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Feds Do About-Face, Step In To Help Endangered Florida Grasshopper Sparrow

Florida Fish and Wildlife Conservation Commission

The clock is ticking for the highly-endangered Florida grasshopper sparrow, but a new project recently green-lit by a federal agency may offer some hope for avoiding extinction. Scientists believe there are roughly 200 of the tiny birds remaining in the wild. Two years ago, scientists found the lowest count of the birds in history: last year's numbers dipped even lower. 


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If the "present trends continued," there is a chance the bird could disappear in as little as five years, according to Paul Gray, the Audubon Florida science coordinator, who said that timeline was "not likely, but possible." But even if birds remained in the wild, their rapidly declining numbers would spell disaster for the scientists who are racing against time to save them.

"Even if they don't completely disappear, there might be so few left that we can't do meaningful studies to find out what's wrong," Gray said via email. "Working on the last survivors of a disaster may not tell you how they were, or how they should be, when things were good."

U.S. Fish and Wildlife Service officials recently confirmed they will this summer proceed with a captive breeding program in the hopes of keeping this highly-specialized and "mysterious" endemic species hanging on. Interestingly enough, the agency earlier this year rejected a grant submitted by the Florida Grasshopper Sparrow Working Group to fund field research on the bird. (Read more about the controversial decision here.)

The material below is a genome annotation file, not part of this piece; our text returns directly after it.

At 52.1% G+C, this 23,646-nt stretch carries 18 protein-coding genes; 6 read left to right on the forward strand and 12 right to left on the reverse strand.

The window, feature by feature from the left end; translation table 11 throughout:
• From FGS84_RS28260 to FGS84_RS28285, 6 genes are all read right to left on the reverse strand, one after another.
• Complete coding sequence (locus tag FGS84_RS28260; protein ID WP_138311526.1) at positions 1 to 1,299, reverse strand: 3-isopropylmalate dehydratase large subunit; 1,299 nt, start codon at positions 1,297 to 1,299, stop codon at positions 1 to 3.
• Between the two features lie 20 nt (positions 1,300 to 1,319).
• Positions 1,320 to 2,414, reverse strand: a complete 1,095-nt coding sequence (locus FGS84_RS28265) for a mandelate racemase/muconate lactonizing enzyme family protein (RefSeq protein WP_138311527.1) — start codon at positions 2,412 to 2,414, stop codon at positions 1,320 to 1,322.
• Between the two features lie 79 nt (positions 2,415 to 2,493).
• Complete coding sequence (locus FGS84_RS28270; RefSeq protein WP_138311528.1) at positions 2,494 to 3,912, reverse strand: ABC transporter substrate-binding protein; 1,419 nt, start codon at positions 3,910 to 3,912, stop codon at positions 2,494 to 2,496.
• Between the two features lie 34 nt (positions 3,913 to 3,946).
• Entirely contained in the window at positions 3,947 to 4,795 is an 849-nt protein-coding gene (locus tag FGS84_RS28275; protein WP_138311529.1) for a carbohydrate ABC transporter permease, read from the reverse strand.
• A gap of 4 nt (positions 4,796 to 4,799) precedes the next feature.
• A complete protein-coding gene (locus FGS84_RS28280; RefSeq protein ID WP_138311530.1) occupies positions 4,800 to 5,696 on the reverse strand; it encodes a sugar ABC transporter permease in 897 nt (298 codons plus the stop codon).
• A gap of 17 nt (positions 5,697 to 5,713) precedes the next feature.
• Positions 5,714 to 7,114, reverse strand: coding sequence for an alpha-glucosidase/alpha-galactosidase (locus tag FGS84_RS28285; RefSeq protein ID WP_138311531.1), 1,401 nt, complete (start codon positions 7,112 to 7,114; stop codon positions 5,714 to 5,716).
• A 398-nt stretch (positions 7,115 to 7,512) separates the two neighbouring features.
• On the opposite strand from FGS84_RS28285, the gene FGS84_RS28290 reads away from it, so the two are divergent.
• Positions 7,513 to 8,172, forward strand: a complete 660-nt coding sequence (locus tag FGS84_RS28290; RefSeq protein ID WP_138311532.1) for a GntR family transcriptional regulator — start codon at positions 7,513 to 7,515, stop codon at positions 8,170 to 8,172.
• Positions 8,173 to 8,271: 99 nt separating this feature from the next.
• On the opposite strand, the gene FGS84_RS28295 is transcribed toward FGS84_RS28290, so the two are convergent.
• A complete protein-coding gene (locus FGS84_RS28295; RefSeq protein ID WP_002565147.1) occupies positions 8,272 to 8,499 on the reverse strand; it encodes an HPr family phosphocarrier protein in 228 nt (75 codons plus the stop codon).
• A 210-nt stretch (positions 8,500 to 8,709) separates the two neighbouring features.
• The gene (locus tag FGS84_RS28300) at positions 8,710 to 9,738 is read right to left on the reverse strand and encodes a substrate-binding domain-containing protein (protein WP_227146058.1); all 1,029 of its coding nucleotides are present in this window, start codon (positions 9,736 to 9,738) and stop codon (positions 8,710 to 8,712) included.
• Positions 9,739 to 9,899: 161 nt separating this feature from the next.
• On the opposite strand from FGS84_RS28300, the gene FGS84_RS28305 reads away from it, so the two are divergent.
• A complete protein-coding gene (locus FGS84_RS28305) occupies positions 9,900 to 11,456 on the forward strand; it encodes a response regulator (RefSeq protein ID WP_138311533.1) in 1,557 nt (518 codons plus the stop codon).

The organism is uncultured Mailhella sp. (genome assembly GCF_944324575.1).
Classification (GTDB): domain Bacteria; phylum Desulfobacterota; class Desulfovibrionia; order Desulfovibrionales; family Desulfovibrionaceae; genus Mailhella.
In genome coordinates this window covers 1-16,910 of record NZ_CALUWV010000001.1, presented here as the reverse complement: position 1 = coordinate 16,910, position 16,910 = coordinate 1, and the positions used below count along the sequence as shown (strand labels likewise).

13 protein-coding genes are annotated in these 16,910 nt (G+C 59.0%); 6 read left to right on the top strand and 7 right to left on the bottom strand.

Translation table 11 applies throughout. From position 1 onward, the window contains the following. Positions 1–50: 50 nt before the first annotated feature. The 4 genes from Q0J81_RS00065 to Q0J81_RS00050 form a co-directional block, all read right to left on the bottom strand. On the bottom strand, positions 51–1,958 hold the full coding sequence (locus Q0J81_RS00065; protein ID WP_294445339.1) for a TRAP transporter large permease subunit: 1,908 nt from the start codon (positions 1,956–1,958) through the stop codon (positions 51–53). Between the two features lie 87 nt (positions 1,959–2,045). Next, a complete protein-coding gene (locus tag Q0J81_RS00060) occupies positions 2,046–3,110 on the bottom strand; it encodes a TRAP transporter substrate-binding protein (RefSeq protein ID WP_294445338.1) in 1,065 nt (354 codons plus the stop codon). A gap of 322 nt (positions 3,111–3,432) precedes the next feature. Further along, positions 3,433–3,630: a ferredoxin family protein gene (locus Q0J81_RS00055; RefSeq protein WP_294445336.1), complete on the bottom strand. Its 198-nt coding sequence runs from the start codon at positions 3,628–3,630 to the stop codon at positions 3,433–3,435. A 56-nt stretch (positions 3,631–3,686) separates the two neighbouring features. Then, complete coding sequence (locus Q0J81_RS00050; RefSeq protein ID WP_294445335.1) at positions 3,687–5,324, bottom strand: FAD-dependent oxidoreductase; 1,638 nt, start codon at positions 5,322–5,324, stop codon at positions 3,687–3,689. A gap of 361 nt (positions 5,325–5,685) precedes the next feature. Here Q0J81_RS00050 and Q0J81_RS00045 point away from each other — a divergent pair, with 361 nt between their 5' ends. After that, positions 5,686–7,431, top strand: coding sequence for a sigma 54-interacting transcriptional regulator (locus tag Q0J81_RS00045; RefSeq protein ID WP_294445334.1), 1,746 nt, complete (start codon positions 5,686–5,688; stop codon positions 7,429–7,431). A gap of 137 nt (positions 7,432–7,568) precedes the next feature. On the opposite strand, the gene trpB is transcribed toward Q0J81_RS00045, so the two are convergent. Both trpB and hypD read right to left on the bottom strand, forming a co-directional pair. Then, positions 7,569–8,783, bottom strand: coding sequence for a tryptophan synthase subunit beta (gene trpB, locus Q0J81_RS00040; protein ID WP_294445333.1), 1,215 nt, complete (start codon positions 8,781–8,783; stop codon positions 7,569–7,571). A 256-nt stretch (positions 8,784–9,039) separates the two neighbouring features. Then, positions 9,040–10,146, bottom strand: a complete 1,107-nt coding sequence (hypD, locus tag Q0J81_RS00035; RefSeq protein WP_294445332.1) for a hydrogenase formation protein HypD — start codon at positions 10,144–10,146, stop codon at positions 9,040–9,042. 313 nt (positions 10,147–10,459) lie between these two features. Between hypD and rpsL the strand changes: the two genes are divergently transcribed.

According to a story by Orlando Sentinelenvironmental reporter Kevin Spear, the federal agency will work with volunteers, agency staff, the Florida Fish and Wildlife Conservation Commission, and Florida's Park Service to enact a plan that will involve collecting eggs "through early summer, taking them to the Rare Species Conservatory Foundation in Loxahatchee."

Spear's story details the captive breeding process: 

Hatchlings will be kept in captivity in a years-long effort to establish a population of birds that eventually could help bolster the health of sparrows still existing in the wild -- or serve as pioneers in re-establishing a wild population should the current one go extinct.

Meanwhile, Gray said captive breeding programs have worked for other species and "it can here too," as scientists work to iron out the details of the project.  

Part of the big question surrounding this little bird is what has led to its rapid decline. Hypotheses for decline include changes to natural fire and hydrology patterns, a breakdown in population dynamics, fire ant predation, cattle grazing, and habitat loss.  

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